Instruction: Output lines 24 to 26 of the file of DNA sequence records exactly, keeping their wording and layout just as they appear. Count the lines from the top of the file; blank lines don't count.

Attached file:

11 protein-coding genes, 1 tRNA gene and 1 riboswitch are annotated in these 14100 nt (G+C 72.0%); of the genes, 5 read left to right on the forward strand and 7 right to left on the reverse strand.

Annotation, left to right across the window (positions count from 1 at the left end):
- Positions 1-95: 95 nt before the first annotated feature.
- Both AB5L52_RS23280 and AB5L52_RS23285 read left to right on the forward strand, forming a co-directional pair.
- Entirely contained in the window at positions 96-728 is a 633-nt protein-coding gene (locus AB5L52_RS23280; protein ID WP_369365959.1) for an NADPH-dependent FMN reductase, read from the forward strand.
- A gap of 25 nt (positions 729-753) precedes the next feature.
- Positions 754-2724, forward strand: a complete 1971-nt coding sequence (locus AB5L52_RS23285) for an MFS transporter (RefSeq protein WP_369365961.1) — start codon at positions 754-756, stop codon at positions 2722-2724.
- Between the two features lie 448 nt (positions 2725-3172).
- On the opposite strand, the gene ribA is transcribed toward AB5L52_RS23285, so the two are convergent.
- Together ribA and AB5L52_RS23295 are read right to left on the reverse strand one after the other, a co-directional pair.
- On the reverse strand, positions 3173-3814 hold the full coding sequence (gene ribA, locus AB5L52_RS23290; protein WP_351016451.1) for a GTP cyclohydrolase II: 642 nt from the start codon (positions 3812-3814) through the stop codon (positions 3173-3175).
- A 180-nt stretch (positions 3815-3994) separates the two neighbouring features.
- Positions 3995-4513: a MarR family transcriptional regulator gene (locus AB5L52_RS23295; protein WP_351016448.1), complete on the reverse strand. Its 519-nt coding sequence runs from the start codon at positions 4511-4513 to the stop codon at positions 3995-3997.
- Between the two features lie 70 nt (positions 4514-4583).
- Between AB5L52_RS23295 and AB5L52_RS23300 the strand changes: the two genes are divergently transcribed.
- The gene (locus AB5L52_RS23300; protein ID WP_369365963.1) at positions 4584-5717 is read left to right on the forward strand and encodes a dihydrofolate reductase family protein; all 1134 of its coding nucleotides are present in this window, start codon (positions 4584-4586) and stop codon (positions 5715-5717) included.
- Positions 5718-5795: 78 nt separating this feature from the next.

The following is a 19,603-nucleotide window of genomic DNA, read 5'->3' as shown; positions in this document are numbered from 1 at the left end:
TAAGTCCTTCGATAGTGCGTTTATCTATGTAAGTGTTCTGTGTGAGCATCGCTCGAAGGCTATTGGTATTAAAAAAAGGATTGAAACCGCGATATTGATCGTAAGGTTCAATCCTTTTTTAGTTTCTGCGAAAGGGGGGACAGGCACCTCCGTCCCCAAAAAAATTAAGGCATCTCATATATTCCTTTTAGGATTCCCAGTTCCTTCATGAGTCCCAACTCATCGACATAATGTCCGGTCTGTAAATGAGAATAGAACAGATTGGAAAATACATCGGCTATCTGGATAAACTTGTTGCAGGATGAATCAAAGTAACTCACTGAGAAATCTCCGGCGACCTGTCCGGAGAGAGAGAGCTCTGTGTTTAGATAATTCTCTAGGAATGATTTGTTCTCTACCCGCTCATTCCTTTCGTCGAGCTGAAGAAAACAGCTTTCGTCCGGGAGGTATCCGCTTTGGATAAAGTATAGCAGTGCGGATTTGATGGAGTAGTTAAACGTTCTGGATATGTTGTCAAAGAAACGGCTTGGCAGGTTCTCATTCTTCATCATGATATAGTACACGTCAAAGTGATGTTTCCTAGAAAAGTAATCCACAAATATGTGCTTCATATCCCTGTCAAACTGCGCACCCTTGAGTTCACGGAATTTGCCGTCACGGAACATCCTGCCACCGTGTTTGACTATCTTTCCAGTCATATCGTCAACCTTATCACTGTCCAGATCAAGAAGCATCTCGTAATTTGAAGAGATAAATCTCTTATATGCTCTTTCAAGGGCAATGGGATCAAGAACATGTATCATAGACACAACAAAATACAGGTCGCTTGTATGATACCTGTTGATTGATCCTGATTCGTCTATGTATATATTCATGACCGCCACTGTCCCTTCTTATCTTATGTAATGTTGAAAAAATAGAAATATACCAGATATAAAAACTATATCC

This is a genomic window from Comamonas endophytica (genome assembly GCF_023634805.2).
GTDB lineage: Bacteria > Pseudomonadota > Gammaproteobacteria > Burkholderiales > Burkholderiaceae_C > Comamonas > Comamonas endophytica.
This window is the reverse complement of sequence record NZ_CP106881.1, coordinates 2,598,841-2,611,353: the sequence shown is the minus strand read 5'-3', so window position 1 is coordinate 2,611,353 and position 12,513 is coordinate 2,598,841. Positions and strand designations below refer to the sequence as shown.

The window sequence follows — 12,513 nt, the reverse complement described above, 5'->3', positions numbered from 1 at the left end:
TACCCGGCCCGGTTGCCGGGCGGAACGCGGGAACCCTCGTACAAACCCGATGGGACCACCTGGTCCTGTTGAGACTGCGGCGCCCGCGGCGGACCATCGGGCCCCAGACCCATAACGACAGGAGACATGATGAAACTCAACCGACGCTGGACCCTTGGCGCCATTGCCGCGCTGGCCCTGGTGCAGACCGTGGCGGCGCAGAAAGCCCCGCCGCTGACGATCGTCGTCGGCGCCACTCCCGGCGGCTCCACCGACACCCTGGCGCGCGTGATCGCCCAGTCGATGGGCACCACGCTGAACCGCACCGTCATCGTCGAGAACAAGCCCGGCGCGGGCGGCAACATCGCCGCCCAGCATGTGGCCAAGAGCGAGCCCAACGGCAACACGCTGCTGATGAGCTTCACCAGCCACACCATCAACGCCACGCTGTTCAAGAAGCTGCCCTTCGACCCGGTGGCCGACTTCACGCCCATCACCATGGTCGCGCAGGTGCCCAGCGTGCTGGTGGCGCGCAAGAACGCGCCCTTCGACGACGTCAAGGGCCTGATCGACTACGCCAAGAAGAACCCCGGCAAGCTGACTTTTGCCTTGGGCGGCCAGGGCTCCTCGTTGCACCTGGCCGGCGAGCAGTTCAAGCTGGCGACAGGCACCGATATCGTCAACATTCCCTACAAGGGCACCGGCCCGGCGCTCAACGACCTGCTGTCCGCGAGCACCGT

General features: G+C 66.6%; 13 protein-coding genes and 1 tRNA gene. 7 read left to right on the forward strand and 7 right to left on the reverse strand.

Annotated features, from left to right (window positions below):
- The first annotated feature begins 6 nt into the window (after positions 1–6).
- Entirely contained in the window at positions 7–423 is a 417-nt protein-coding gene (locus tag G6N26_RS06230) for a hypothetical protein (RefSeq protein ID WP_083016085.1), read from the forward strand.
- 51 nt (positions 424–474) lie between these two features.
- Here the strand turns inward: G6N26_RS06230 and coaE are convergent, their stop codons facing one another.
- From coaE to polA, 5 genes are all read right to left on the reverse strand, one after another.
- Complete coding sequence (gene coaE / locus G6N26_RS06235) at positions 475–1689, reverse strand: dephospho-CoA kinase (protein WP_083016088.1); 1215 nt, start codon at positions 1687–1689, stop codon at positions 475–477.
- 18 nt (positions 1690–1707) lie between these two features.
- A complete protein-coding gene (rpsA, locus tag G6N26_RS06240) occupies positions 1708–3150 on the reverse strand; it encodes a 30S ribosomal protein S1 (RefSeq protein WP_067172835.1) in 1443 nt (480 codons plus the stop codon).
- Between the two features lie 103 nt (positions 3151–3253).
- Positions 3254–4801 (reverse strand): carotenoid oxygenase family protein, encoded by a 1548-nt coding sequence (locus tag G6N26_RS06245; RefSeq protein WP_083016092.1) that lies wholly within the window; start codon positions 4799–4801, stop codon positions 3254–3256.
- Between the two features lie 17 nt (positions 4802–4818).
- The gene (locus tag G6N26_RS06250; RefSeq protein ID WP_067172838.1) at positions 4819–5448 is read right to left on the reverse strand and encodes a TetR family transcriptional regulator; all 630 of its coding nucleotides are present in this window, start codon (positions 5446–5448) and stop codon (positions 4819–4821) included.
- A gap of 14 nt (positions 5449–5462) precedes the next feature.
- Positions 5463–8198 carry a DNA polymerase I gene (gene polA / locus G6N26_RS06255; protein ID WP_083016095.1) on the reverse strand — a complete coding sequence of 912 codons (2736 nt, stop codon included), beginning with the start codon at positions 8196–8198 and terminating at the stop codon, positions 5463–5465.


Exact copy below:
TACCCGGCCCGGTTGCCGGGCGGAACGCGGGAACCCTCGTACAAACCCGATGGGACCACCTGGTCCTGTTGAGACTGCGGCGCCCGCGGCGGACCATCGGGCCCCAGACCCATAACGACAGGAGACATGATGAAACTCAACCGACGCTGGACCCTTGGCGCCATTGCCGCGCTGGCCCTGGTGCAGACCGTGGCGGCGCAGAAAGCCCCGCCGCTGACGATCGTCGTCGGCGCCACTCCCGGCGGCTCCACCGACACCCTGGCGCGCGTGATCGCCCAGTCGATGGGCACCACGCTGAACCGCACCGTCATCGTCGAGAACAAGCCCGGCGCGGGCGGCAACATCGCCGCCCAGCATGTGGCCAAGAGCGAGCCCAACGGCAACACGCTGCTGATGAGCTTCACCAGCCACACCATCAACGCCACGCTGTTCAAGAAGCTGCCCTTCGACCCGGTGGCCGACTTCACGCCCATCACCATGGTCGCGCAGGTGCCCAGCGTGCTGGTGGCGCGCAAGAACGCGCCCTTCGACGACGTCAAGGGCCTGATCGACTACGCCAAGAAGAACCCCGGCAAGCTGACTTTTGCCTTGGGCGGCCAGGGCTCCTCGTTGCACCTGGCCGGCGAGCAGTTCAAGCTGGCGACAGGCACCGATATCGTCAACATTCCCTACAAGGGCACCGGCCCGGCGCTCAACGACCTGCTGTCCGCGAGCACCGT

General features: G+C 66.6%; 13 protein-coding genes and 1 tRNA gene. 7 read left to right on the forward strand and 7 right to left on the reverse strand.

Annotated features, from left to right (window positions below):